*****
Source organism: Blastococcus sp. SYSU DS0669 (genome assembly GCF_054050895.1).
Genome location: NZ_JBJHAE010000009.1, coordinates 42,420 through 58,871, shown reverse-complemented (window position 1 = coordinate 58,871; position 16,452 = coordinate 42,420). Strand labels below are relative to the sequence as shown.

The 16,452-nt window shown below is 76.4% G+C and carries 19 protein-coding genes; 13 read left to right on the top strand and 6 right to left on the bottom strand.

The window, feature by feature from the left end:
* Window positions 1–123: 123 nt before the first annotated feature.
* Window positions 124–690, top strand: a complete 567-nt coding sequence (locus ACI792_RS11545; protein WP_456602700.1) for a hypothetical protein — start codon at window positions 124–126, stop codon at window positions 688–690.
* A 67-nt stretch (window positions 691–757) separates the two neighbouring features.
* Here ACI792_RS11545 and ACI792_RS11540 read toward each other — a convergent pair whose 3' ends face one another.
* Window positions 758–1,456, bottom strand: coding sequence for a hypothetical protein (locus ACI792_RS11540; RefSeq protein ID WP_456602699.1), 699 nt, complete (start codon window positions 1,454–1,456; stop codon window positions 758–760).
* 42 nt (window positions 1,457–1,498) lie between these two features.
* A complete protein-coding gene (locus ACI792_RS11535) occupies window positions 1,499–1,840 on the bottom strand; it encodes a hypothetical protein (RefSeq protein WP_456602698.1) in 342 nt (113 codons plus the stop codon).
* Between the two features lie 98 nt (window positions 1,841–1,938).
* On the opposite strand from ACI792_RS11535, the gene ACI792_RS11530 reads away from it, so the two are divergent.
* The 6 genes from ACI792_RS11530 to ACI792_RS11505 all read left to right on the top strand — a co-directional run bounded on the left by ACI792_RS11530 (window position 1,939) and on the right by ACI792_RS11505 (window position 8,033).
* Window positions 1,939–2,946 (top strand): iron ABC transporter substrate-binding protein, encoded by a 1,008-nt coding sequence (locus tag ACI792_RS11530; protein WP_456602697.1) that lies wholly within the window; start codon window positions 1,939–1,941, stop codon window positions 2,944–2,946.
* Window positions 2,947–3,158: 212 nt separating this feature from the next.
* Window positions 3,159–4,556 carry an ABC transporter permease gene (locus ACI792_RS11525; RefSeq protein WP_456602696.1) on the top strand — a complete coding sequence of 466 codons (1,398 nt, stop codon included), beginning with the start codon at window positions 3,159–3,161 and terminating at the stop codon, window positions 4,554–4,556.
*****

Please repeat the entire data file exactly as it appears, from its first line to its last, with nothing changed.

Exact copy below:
Source organism: Blastococcus sp. SYSU DS0669 (genome assembly GCF_054050895.1).
Genome location: NZ_JBJHAE010000009.1, coordinates 42,420 through 58,871, shown reverse-complemented (window position 1 = coordinate 58,871; position 16,452 = coordinate 42,420). Strand labels below are relative to the sequence as shown.

The 16,452-nt window shown below is 76.4% G+C and carries 19 protein-coding genes; 13 read left to right on the top strand and 6 right to left on the bottom strand.

The window, feature by feature from the left end:
* Window positions 1–123: 123 nt before the first annotated feature.
* Window positions 124–690, top strand: a complete 567-nt coding sequence (locus ACI792_RS11545; protein WP_456602700.1) for a hypothetical protein — start codon at window positions 124–126, stop codon at window positions 688–690.
* A 67-nt stretch (window positions 691–757) separates the two neighbouring features.
* Here ACI792_RS11545 and ACI792_RS11540 read toward each other — a convergent pair whose 3' ends face one another.
* Window positions 758–1,456, bottom strand: coding sequence for a hypothetical protein (locus ACI792_RS11540; RefSeq protein ID WP_456602699.1), 699 nt, complete (start codon window positions 1,454–1,456; stop codon window positions 758–760).
* 42 nt (window positions 1,457–1,498) lie between these two features.
* A complete protein-coding gene (locus ACI792_RS11535) occupies window positions 1,499–1,840 on the bottom strand; it encodes a hypothetical protein (RefSeq protein WP_456602698.1) in 342 nt (113 codons plus the stop codon).
* Between the two features lie 98 nt (window positions 1,841–1,938).
* On the opposite strand from ACI792_RS11535, the gene ACI792_RS11530 reads away from it, so the two are divergent.
* The 6 genes from ACI792_RS11530 to ACI792_RS11505 all read left to right on the top strand — a co-directional run bounded on the left by ACI792_RS11530 (window position 1,939) and on the right by ACI792_RS11505 (window position 8,033).
* Window positions 1,939–2,946 (top strand): iron ABC transporter substrate-binding protein, encoded by a 1,008-nt coding sequence (locus tag ACI792_RS11530; protein WP_456602697.1) that lies wholly within the window; start codon window positions 1,939–1,941, stop codon window positions 2,944–2,946.
* Window positions 2,947–3,158: 212 nt separating this feature from the next.
* Window positions 3,159–4,556 carry an ABC transporter permease gene (locus ACI792_RS11525; RefSeq protein WP_456602696.1) on the top strand — a complete coding sequence of 466 codons (1,398 nt, stop codon included), beginning with the start codon at window positions 3,159–3,161 and terminating at the stop codon, window positions 4,554–4,556.